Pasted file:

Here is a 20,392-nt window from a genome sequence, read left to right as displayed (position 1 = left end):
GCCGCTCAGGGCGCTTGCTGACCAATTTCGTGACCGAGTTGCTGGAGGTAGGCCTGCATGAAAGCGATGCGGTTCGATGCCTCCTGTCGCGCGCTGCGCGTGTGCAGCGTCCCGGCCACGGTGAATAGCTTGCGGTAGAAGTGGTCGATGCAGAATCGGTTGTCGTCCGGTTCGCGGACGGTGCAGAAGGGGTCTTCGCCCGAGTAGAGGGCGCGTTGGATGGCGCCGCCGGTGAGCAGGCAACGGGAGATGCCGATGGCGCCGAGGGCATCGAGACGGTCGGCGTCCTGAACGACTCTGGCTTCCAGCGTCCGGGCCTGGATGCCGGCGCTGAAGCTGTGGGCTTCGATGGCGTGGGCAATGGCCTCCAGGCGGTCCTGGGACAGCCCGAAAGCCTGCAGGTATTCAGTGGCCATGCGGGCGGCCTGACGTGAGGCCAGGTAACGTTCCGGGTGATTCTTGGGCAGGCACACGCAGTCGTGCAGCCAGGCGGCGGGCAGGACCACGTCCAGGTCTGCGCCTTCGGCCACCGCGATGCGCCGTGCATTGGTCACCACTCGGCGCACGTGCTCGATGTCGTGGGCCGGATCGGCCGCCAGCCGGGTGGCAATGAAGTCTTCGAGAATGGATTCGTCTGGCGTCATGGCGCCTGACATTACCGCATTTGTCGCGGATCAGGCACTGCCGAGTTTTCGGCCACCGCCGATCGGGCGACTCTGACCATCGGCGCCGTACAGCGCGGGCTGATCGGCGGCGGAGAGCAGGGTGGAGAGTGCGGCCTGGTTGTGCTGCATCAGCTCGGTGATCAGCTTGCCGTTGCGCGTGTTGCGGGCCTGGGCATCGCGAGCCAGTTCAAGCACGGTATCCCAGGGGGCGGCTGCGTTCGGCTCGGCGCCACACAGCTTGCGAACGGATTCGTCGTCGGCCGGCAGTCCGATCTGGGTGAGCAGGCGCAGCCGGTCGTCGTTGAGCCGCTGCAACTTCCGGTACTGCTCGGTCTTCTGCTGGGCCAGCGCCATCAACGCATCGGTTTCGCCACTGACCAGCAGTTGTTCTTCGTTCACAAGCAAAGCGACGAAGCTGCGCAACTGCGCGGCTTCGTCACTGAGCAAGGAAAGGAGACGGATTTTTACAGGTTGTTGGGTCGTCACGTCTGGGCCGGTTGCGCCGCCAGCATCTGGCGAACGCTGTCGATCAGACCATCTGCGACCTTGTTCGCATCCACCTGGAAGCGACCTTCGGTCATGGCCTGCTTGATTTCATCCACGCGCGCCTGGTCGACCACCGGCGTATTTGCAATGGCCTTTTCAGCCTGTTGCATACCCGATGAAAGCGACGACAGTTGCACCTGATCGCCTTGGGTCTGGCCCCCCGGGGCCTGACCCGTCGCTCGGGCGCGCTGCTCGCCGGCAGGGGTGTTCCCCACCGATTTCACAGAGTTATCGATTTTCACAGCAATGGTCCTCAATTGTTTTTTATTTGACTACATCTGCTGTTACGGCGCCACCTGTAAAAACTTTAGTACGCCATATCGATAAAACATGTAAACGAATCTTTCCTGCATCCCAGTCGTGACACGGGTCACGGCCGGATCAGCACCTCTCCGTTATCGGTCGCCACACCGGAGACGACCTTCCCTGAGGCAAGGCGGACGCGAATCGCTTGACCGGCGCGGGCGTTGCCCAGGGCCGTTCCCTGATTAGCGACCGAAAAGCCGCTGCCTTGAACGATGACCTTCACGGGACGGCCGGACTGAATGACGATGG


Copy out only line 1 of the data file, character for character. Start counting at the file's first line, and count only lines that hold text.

Here is a 20,392-nt window from a genome sequence, read left to right as displayed (position 1 = left end):